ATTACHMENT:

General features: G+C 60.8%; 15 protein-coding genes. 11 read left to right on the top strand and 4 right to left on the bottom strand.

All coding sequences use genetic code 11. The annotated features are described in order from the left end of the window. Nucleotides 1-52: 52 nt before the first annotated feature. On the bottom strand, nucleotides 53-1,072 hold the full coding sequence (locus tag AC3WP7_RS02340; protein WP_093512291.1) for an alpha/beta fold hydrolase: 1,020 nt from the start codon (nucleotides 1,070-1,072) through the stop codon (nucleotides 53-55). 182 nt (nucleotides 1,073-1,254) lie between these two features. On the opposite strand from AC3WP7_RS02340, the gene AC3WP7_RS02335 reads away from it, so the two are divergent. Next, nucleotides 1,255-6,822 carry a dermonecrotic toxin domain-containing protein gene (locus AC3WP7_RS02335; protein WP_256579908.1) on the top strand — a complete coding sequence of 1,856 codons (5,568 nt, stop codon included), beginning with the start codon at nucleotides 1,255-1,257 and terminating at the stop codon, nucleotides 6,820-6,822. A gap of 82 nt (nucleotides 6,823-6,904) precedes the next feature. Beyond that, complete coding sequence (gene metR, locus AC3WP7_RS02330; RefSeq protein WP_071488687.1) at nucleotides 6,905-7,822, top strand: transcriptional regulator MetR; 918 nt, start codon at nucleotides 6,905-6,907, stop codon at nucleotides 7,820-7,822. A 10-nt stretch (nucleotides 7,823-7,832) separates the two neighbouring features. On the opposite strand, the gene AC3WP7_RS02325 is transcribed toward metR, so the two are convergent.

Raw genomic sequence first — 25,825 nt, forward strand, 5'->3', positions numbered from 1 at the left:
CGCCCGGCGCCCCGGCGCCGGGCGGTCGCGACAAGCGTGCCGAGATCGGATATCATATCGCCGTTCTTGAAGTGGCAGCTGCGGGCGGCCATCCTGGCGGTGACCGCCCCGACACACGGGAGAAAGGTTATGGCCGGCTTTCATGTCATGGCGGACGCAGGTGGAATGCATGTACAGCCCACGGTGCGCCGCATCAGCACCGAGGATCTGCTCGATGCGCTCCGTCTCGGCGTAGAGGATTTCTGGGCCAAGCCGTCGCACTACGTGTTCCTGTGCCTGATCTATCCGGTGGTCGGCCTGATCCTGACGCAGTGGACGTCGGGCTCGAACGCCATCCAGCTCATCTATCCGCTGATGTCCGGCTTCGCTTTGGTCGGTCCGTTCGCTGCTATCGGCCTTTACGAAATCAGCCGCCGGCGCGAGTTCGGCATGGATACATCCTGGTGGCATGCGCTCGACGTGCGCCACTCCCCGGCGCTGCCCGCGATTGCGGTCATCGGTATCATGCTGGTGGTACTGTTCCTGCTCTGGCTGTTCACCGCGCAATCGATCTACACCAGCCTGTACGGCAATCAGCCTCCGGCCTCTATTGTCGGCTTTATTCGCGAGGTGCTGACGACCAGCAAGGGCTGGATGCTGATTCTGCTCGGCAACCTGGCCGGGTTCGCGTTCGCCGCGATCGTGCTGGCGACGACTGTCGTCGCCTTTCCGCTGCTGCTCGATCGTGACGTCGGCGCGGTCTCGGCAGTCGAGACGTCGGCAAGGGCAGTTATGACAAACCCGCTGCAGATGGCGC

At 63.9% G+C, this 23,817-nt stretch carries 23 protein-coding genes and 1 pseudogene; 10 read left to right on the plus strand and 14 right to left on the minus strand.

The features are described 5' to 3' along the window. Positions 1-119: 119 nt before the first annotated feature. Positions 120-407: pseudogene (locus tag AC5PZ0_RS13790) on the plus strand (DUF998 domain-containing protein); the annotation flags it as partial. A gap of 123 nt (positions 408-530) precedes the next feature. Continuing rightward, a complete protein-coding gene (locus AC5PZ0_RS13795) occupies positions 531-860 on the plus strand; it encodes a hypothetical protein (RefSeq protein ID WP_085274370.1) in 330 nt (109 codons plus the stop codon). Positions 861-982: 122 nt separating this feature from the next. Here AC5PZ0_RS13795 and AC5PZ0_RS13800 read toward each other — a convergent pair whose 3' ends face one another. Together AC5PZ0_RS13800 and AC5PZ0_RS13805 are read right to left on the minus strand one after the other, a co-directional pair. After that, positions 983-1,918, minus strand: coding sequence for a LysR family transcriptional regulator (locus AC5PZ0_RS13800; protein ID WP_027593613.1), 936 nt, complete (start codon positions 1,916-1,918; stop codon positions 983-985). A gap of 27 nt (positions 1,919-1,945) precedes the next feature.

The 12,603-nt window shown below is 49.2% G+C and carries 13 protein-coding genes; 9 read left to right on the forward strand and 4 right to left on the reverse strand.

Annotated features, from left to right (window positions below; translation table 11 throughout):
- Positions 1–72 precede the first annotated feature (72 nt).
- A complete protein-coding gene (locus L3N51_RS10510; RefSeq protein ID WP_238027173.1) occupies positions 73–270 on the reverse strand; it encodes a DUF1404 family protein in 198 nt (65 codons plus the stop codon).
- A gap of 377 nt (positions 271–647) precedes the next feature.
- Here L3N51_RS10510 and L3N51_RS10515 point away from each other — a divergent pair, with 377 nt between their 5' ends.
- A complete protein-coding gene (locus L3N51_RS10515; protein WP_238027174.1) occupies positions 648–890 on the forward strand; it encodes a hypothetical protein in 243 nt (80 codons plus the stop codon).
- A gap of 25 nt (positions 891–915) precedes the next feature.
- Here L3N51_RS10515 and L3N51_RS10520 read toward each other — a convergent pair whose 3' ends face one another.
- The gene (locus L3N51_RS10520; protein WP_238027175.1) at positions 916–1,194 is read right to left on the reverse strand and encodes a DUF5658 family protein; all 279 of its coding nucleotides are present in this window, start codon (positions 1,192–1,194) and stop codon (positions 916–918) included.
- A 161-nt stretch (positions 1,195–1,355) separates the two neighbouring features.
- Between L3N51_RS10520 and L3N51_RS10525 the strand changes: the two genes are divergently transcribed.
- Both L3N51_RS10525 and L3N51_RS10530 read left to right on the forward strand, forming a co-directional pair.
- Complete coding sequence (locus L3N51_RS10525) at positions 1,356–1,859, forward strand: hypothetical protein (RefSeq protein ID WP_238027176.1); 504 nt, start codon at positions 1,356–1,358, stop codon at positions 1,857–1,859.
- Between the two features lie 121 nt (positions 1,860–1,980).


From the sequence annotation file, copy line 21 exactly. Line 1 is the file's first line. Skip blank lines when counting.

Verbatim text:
- Between the two features lie 121 nt (positions 1,860–1,980).